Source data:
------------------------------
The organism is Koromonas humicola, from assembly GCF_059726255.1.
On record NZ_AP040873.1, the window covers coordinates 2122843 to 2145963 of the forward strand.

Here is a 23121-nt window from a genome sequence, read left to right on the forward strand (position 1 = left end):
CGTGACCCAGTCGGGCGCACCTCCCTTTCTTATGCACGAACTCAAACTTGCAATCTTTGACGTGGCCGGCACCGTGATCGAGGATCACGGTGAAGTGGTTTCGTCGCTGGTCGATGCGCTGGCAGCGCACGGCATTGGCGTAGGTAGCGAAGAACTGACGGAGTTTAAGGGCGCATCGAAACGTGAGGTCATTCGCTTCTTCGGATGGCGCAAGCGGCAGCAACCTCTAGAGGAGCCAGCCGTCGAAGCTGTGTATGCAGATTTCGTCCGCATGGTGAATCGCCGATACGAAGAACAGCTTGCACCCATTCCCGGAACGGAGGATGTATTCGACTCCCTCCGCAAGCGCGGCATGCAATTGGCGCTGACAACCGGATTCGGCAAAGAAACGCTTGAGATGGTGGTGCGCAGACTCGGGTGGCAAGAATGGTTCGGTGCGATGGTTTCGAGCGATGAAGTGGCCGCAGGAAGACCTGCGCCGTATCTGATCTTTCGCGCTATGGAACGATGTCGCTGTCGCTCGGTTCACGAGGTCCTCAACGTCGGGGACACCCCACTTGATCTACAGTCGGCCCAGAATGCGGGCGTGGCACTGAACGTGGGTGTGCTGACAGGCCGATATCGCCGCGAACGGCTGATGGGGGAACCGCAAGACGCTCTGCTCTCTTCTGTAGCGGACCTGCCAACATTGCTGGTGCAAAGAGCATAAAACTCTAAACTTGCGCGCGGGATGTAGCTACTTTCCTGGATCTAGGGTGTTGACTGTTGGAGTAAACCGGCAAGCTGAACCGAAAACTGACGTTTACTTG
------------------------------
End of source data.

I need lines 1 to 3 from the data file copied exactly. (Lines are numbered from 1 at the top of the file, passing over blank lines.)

The organism is Koromonas humicola, from assembly GCF_059726255.1.
On record NZ_AP040873.1, the window covers coordinates 2122843 to 2145963 of the forward strand.

Here is a 23121-nt window from a genome sequence, read left to right on the forward strand (position 1 = left end):